Monday, December 14, 2009

The Importance of the Middle Ear

We go to Buffalo tomorrow for Nolan's repeat hearing test. Hopefully the most recent loss of hearing was due to the wax in his ears. Kids with hearing aids for a sensorineural loss rely on a healthy middle ear to maintain reasonable aided hearing levels. Nolan has a relatively mild loss, but middle ear problems can cause his hearing to drop into the severe range across all frequencies. This is the primary reason our ENT wants to get those adenoids and tonsils out.

With every hearing test, our audiologist runs a tympanogram. This measures the mobility of the eardrum and can give an indicator of middle ear health. A nice, healthy middle ear gives a "Type A" tympanogram, with a nice peak to indicate the eardrum is functioning properly. I actually only have one tympanogram with this configuration- this example is from Nolan's right ear during a relatively fluid-free period of time. This was also shortly after his second PE tube fell out of the right ear.


Nolan's right ear: possibly the only normal tymp. he's had.

The second type of Tympanogram is a "Type B," and is flat. This can mean fluid, or a perforation. When Nolan's right ear dropped to a hearing level of 80dB in December 2008, his tympanogram looked like this:


Type B tympanogram in a very fluid filled ear

You can't see a peak, and the line is very flat. With no PE tube in place, this was bad news. This is what earned Nolan his second set of Pressure Equalization (PE) tubes.

Not all "Type B" tympanograms are bad. Nolan's healthy left ear always displays a "Type B" tympanogram, because it has an intact PE tube. A child with a PE tube will display a flat tymp. with a large Ear Volume. The volume lets us know that the tube is in place and functioning as it should. The tympanogram is a good way of checking up on the status of his tubes:


Type B tympanogram with a patent PE tube.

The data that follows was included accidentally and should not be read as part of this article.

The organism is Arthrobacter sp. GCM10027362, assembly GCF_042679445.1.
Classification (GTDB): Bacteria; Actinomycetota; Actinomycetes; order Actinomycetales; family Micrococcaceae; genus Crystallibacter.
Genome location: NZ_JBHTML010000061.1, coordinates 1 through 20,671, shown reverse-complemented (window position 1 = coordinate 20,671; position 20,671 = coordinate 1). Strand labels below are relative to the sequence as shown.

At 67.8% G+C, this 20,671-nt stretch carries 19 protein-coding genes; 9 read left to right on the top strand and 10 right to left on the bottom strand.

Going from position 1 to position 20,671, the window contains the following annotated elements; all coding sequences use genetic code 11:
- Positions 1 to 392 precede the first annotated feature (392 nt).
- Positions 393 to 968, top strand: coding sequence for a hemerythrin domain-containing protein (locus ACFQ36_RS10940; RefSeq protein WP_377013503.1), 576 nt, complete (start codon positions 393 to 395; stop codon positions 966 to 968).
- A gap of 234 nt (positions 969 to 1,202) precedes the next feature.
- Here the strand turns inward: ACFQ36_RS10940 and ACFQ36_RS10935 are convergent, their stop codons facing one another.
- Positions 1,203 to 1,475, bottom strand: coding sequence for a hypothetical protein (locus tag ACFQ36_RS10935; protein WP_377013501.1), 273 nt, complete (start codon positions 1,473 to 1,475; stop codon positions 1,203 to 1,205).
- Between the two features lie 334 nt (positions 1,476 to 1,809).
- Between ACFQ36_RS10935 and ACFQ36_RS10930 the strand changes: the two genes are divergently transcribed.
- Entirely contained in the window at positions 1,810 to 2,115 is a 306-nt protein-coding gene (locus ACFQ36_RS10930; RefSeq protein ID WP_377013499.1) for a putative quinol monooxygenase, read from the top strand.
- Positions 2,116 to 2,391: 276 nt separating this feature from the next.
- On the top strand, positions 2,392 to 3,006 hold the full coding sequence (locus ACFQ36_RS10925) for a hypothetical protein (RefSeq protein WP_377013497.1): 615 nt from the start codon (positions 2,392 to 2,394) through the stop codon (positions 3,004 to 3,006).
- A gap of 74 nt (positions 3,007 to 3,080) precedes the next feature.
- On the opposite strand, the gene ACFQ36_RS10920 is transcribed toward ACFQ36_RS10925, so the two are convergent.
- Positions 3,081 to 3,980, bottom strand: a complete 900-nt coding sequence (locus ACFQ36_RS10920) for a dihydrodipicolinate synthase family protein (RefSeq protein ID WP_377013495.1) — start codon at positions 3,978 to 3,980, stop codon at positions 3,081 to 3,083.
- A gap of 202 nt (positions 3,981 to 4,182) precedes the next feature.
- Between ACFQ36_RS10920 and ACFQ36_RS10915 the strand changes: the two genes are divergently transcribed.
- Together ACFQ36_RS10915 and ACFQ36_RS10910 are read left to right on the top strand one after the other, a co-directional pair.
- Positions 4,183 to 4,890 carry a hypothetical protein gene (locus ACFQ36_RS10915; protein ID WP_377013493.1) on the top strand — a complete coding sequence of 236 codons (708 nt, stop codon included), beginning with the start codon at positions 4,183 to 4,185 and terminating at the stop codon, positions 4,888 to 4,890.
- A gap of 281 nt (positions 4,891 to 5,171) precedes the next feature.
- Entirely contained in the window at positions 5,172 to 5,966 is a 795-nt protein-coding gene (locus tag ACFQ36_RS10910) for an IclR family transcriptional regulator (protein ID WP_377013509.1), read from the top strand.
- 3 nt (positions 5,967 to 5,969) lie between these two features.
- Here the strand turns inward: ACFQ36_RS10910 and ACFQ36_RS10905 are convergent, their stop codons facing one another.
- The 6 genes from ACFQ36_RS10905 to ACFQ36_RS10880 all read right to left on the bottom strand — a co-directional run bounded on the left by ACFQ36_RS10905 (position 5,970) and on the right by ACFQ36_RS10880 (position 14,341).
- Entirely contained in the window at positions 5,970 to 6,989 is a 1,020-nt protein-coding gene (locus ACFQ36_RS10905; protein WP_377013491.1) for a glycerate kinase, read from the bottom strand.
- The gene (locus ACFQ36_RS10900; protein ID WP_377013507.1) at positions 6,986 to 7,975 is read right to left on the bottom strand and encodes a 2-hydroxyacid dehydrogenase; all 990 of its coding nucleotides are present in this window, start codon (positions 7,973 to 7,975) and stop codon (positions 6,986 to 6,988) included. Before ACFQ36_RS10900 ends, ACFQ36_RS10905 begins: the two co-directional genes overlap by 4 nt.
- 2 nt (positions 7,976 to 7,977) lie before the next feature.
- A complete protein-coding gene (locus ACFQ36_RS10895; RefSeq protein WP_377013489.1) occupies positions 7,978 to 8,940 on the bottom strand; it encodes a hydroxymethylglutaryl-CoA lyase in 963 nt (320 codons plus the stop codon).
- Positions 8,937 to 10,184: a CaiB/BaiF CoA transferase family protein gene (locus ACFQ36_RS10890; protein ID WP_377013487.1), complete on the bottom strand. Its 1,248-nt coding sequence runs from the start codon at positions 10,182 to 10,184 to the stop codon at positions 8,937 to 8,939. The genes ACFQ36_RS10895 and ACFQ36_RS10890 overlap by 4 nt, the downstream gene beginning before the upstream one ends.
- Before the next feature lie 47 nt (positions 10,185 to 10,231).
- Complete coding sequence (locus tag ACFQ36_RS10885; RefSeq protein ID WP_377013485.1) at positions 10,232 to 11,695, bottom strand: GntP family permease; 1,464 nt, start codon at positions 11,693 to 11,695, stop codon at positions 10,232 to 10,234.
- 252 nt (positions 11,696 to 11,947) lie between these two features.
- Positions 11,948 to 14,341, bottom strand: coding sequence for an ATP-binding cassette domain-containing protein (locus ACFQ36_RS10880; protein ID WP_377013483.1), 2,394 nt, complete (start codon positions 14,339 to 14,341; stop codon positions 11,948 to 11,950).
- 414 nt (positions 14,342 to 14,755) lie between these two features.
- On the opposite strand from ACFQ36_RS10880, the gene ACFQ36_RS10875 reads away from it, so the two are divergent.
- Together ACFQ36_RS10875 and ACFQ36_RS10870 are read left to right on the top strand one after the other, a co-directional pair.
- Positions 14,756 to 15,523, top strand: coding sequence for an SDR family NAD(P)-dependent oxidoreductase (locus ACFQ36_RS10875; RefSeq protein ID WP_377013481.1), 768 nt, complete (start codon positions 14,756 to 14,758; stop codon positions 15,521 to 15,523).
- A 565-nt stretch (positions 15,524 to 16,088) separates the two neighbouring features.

There is also a "Type C" tympanogram, which is what Nolan's right ear is currently displaying. This means there is negative pressure in the middle ear space, causing the eardrum to retract. I don't have a picture of this tympanogram, because it was done as a quick check-up at our most recent ENT appointment. Type C tympanograms can be caused by congestion, and sometimes mean the middle ear space will soon fill with fluid.

Hopefully our hearing test tomorrow will show a return to our June 2009 hearing levels. If we see a decline in hearing ability, a tympanogram will be run again to verify a healthy middle ear.

I have my fingers crossed for good hearing levels and a nice "Type A" tympanogram!

3 comments:

Terena said...

Queen Teen still has her tonsils and adnoids. There was some debate about whether or not she needed them removed. Is there a reason you ENT wants your son's removed?

leah said...

Basically, chronic fluid and suspected sleep apnea. I'm really debating the whole thing- it is quite stressful. Nolan has had enough procedures that have required sedation (two sets of PE tubes, ablation of posterior urethral valves, MRI, CT scan, and upper endoscopy/24 hour pH probe placement- so that makes six sedations so far).

We're doing a sleep study before we make any decisions, but I really don't want to do it unless it is absolutely necessary. The chronic fluid wreaks havoc with his hearing, and they don't compensate for the fluctuating conductive issues (his hearing has dropped to a flat 80dB with fluid in the past).

melissa said...

Hope Nolan gets a nice healthy tymph tomorrow! I had a tymph done for my right ear on the 10th of this month, I never knew what it really was for but it was like A, the mountain shape!! Hope Buffalo goes well!